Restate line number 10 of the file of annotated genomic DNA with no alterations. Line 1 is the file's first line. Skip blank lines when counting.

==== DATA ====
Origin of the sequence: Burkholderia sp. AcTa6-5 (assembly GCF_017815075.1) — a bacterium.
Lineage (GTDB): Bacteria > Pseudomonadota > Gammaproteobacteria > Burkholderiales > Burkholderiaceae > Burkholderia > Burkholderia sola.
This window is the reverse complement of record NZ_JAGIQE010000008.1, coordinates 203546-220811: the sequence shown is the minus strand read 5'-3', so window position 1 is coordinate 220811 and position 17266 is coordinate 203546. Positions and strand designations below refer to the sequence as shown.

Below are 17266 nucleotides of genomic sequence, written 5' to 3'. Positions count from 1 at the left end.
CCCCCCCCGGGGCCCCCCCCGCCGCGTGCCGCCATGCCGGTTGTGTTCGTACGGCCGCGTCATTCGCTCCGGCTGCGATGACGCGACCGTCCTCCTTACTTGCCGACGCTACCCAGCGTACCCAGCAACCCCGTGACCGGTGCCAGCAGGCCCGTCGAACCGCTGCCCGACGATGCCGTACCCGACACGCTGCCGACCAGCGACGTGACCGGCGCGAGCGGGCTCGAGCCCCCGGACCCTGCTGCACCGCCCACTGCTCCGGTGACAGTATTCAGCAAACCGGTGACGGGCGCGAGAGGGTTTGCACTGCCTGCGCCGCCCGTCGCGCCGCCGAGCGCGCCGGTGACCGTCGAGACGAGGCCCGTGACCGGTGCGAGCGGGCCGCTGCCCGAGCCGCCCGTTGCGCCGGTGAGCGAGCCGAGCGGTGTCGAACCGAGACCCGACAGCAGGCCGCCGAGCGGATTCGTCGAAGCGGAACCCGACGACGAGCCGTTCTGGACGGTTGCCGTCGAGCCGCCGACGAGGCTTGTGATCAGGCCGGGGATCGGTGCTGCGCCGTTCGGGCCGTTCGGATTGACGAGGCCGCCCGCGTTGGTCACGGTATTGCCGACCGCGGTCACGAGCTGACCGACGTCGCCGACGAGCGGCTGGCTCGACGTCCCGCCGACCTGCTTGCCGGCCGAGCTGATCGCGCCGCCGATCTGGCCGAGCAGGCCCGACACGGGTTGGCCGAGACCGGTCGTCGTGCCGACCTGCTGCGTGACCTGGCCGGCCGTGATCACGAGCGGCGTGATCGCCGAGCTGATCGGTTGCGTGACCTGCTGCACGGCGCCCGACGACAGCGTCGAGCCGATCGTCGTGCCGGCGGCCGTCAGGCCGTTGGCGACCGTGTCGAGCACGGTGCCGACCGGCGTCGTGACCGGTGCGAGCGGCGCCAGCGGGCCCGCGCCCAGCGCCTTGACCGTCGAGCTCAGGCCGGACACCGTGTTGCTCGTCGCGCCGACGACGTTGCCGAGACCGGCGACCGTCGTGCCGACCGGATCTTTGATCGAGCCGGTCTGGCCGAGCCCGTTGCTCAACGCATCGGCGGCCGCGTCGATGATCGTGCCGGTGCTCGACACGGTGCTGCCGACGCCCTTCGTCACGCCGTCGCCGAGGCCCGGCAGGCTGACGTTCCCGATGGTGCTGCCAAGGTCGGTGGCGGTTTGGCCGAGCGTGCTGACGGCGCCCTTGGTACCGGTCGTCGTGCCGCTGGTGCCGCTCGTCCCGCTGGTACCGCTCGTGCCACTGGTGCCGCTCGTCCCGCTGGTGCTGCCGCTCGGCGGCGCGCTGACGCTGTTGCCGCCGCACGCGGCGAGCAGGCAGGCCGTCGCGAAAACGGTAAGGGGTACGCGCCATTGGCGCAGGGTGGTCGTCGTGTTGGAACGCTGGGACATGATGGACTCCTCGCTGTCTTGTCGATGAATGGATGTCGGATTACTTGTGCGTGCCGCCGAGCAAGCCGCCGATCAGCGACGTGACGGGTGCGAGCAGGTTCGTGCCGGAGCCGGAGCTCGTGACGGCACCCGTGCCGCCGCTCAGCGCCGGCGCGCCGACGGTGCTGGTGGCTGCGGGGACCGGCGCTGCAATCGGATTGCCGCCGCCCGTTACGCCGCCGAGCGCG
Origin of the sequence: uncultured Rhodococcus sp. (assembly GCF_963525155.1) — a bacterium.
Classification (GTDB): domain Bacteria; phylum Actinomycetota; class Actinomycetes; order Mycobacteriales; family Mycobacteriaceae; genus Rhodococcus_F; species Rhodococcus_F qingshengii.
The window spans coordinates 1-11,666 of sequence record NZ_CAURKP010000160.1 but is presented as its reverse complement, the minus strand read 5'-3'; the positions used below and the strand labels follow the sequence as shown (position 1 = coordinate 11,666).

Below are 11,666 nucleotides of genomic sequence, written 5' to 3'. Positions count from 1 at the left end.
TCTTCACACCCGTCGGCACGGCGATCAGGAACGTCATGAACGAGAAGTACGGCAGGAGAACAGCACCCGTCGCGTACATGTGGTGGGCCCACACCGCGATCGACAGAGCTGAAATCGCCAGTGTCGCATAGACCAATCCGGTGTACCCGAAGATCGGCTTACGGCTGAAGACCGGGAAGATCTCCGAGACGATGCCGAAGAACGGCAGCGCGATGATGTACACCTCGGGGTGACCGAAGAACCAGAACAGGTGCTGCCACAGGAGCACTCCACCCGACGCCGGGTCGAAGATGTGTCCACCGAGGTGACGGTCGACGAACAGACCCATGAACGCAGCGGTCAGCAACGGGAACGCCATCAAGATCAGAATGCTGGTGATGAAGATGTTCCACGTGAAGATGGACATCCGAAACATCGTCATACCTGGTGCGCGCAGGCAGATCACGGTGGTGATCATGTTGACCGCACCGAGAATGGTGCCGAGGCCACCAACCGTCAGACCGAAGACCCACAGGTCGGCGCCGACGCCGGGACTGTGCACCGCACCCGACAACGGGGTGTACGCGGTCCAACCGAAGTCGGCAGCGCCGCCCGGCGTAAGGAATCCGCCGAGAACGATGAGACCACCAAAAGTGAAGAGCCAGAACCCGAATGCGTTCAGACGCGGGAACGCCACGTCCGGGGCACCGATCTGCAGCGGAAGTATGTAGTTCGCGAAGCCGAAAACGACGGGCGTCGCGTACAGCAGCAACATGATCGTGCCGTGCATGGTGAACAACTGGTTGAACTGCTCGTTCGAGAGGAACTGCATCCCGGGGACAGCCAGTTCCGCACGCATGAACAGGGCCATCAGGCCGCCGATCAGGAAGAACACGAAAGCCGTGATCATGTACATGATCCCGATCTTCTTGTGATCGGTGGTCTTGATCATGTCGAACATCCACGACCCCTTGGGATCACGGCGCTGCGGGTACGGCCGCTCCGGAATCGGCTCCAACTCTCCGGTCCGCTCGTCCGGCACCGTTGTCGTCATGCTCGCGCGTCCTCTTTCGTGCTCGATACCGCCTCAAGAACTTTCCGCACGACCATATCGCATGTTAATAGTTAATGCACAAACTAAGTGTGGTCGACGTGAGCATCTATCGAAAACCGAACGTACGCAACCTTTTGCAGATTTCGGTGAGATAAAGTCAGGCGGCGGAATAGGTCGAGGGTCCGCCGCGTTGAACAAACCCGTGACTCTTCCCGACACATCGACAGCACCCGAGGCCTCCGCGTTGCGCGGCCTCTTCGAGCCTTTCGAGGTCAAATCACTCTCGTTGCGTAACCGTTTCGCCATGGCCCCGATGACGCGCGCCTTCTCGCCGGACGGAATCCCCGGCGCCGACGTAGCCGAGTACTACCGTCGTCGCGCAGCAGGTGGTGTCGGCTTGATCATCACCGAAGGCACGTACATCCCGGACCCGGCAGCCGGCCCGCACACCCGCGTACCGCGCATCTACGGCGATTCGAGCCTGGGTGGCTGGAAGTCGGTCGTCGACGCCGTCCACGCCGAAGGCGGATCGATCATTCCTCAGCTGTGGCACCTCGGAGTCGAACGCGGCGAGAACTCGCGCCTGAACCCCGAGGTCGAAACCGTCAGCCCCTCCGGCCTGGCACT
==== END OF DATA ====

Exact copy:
TCTTCACACCCGTCGGCACGGCGATCAGGAACGTCATGAACGAGAAGTACGGCAGGAGAACAGCACCCGTCGCGTACATGTGGTGGGCCCACACCGCGATCGACAGAGCTGAAATCGCCAGTGTCGCATAGACCAATCCGGTGTACCCGAAGATCGGCTTACGGCTGAAGACCGGGAAGATCTCCGAGACGATGCCGAAGAACGGCAGCGCGATGATGTACACCTCGGGGTGACCGAAGAACCAGAACAGGTGCTGCCACAGGAGCACTCCACCCGACGCCGGGTCGAAGATGTGTCCACCGAGGTGACGGTCGACGAACAGACCCATGAACGCAGCGGTCAGCAACGGGAACGCCATCAAGATCAGAATGCTGGTGATGAAGATGTTCCACGTGAAGATGGACATCCGAAACATCGTCATACCTGGTGCGCGCAGGCAGATCACGGTGGTGATCATGTTGACCGCACCGAGAATGGTGCCGAGGCCACCAACCGTCAGACCGAAGACCCACAGGTCGGCGCCGACGCCGGGACTGTGCACCGCACCCGACAACGGGGTGTACGCGGTCCAACCGAAGTCGGCAGCGCCGCCCGGCGTAAGGAATCCGCCGAGAACGATGAGACCACCAAAAGTGAAGAGCCAGAACCCGAATGCGTTCAGACGCGGGAACGCCACGTCCGGGGCACCGATCTGCAGCGGAAGTATGTAGTTCGCGAAGCCGAAAACGACGGGCGTCGCGTACAGCAGCAACATGATCGTGCCGTGCATGGTGAACAACTGGTTGAACTGCTCGTTCGAGAGGAACTGCATCCCGGGGACAGCCAGTTCCGCACGCATGAACAGGGCCATCAGGCCGCCGATCAGGAAGAACACGAAAGCCGTGATCATGTACATGATCCCGATCTTCTTGTGATCGGTGGTCTTGATCATGTCGAACATCCACGACCCCTTGGGATCACGGCGCTGCGGGTACGGCCGCTCCGGAATCGGCTCCAACTCTCCGGTCCGCTCGTCCGGCACCGTTGTCGTCATGCTCGCGCGTCCTCTTTCGTGCTCGATACCGCCTCAAGAACTTTCCGCACGACCATATCGCATGTTAATAGTTAATGCACAAACTAAGTGTGGTCGACGTGAGCATCTATCGAAAACCGAACGTACGCAACCTTTTGCAGATTTCGGTGAGATAAAGTCAGGCGGCGGAATAGGTCGAGGGTCCGCCGCGTTGAACAAACCCGTGACTCTTCCCGACACATCGACAGCACCCGAGGCCTCCGCGTTGCGCGGCCTCTTCGAGCCTTTCGAGGTCAAATCACTCTCGTTGCGTAACCGTTTCGCCATGGCCCCGATGACGCGCGCCTTCTCGCCGGACGGAATCCCCGGCGCCGACGTAGCCGAGTACTACCGTCGTCGCGCAGCAGGTGGTGTCGGCTTGATCATCACCGAAGGCACGTACATCCCGGACCCGGCAGCCGGCCCGCACACCCGCGTACCGCGCATCTACGGCGATTCGAGCCTGGGTGGCTGGAAGTCGGTCGTCGACGCCGTCCACGCCGAAGGCGGATCGATCATTCCTCAGCTGTGGCACCTCGGAGTCGAACGCGGCGAGAACTCGCGCCTGAACCCCGAGGTCGAAACCGTCAGCCCCTCCGGCCTGGCACT